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Thursday, November 20, 2003

Senate Debates Energy Bill
Fearmaster Cheney's prize creation, created in secret consultations with Ken Lay and Osama bin Laden (for all we know), is dangerously close to passage. All that stands between our current miserable energy policy and one that is much worse is a few key senators of questionable vertabral strength. At least six Republican senators, including Susan Collins of Maine and Judd Gregg of New Hampshire, have joined most Democrats in opposing the bill. Gregg described the bill as a "grab bag of special interest projects directed at benefiting one segment of the economy or one segment of the population at the expense of other segments of the population." Unfortunately, several Democrats whose states may get some benefit appear to be willing to sacrifice the good of the nation, while others just don't seem to have any spine left.

That's where you come in. Provide your senators with a spine by calling them today. You can use the toll-free Capitol switchboard at 800-839-5276, ask for your senator, and tell the staffer that you oppose the energy bill.

It's already too late for the House, whose Republican majority rubber stamps anything aWol and the Fearmaster want. But my congressman, John Dingell, did make an excellent statement opposing the bill; you may want to mention some of his arguments when you call your senators:




November 18, 2003

This conference report is a partisan product, written in secret and kept from the light of day until the last possible minute. The result speaks for itself -- like a garbage can with its lid off, there is a strong stench from special interest provisions. There are, of course, some worthy items in various titles. But the report needlessly endangers the environment, hurts consumers, and provides unaffordable subsidies and tax breaks to selected industries.

This conference report does include the consensus electric reliability provisions that Democrats have supported. But the report may handcuff the Federal Energy Regulatory Commissionís ability to prevent future blackouts, it repeals the Public Utility Holding Company Act of 1935 with its consumer and investor protections, it favors certain utilities, and it preempts states and local authorities on transmission line siting decisions.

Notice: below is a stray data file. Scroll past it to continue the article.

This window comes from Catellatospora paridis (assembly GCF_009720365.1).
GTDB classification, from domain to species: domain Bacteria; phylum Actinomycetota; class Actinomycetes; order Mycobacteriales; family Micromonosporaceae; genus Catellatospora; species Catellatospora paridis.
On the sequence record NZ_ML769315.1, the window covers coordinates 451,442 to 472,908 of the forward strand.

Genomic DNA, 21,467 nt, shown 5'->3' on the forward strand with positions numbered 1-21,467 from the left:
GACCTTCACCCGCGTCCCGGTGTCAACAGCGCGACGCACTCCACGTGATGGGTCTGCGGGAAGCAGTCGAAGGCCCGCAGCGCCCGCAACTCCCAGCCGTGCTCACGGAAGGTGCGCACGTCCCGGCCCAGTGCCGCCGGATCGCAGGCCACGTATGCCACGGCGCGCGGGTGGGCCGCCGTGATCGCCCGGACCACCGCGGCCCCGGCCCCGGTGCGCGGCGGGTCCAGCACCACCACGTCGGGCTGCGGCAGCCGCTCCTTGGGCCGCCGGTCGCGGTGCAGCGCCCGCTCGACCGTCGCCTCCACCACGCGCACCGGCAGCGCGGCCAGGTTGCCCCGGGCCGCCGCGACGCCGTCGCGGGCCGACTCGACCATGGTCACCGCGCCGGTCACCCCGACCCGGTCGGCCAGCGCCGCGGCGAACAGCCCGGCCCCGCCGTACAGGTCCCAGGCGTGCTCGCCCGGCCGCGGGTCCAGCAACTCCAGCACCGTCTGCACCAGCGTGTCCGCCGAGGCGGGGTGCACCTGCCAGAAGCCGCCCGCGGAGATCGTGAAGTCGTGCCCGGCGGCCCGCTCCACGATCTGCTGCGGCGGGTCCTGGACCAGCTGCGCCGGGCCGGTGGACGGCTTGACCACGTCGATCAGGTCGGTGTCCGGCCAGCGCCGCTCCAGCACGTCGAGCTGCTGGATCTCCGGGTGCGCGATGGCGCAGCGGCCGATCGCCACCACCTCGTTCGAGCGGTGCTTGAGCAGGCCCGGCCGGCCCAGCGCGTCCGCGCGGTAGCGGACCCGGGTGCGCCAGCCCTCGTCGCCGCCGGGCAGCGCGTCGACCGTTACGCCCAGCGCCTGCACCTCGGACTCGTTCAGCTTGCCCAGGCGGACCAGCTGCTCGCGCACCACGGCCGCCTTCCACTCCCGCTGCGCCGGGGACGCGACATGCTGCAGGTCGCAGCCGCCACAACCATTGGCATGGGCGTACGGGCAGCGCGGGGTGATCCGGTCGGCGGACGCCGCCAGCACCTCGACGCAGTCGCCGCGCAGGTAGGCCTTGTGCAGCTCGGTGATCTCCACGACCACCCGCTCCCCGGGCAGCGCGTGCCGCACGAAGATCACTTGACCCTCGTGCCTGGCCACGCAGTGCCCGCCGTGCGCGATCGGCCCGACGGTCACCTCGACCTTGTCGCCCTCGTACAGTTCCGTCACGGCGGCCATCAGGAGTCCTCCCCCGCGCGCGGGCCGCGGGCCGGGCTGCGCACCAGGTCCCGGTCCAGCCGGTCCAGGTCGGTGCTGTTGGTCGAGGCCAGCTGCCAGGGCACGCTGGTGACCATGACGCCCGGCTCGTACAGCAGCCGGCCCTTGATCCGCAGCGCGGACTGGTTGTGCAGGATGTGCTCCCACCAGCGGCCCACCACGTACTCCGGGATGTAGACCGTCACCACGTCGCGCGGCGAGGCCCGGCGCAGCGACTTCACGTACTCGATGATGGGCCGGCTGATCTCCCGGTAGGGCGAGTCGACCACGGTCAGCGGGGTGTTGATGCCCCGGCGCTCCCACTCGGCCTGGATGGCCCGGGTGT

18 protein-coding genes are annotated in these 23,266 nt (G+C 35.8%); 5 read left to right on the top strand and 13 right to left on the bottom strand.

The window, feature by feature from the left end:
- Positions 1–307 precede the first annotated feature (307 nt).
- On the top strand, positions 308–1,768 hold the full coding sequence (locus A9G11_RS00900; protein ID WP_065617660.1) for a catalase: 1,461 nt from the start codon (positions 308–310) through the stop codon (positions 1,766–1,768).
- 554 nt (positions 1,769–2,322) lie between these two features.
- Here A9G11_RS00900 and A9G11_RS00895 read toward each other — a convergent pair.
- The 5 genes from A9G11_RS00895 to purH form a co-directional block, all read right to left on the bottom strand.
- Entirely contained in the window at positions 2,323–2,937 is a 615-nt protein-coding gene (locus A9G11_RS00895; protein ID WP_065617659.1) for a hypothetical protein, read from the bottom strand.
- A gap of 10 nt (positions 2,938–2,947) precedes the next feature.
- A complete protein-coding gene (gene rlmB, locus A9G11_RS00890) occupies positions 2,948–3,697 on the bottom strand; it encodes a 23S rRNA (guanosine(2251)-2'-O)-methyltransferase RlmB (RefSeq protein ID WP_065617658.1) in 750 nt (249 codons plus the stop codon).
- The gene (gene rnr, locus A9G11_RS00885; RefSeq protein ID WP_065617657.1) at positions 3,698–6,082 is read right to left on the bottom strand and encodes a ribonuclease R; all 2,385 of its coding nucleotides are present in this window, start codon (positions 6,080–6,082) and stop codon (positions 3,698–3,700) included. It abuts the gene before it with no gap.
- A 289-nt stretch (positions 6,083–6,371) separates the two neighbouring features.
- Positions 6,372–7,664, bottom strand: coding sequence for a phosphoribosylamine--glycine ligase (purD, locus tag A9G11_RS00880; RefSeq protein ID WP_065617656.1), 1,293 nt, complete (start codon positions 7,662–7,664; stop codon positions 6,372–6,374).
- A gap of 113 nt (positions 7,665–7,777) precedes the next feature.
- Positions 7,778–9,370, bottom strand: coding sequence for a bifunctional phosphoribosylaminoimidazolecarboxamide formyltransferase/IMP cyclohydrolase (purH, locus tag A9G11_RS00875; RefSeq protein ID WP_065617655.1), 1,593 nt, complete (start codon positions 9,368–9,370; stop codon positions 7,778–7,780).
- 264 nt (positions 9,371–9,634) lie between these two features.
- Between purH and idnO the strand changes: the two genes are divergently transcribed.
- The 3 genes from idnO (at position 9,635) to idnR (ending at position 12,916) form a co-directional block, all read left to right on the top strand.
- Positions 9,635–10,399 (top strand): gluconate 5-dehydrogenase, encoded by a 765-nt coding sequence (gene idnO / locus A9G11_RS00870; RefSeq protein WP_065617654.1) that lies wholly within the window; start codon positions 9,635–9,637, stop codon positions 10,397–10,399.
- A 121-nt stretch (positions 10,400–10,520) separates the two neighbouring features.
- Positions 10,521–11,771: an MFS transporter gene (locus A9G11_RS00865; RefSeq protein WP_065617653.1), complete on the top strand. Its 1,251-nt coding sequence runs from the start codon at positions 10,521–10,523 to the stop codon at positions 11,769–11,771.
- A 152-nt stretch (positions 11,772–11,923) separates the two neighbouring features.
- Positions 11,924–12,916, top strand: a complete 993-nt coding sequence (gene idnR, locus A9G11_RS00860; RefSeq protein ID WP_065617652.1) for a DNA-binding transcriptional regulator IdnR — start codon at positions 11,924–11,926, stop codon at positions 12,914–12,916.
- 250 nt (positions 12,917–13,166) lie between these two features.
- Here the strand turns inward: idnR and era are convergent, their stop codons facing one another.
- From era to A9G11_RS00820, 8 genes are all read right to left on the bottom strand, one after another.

The conference report shortchanges our rivers, as well, tilting relicensing process in favor of utilities by giving them special rights and procedures that are not afforded to other parties who have an interest in the use of public resources, like states, Indian tribes, sportsmen, or conservationists.

One of the more troubling aspects of this report is its direct assault on the Nationís safe drinking water supply. It weakens the Safe Drinking Water Act, forces state and local taxpayers to pay billions of dollars to clean up the MTBE manufacturersí mess, and requires taxpayers, not polluters, to pay for cleanup of contamination caused by leaking underground storage tanks even when the responsible party can afford to pay.

The bill contains a number of provisions which were not included in either bill and on which there is no legislative record at all, including some significant Clean Air Act rollbacks. The conference agreement includes even worse provisions outside the jurisdiction of the Committee on Energy and Commerce. For example, we are told that the tax subsidies alone will cost at least $22 billion -- compared to the Presidentís request of $8 billion, but I hear no complaints from an Administration that regularly objects to far lesser amounts for education, health care, and our Nationís veterans.

This bill suffered from a secret, one-sided process -- and the many flawed provisions are the result. I must oppose it.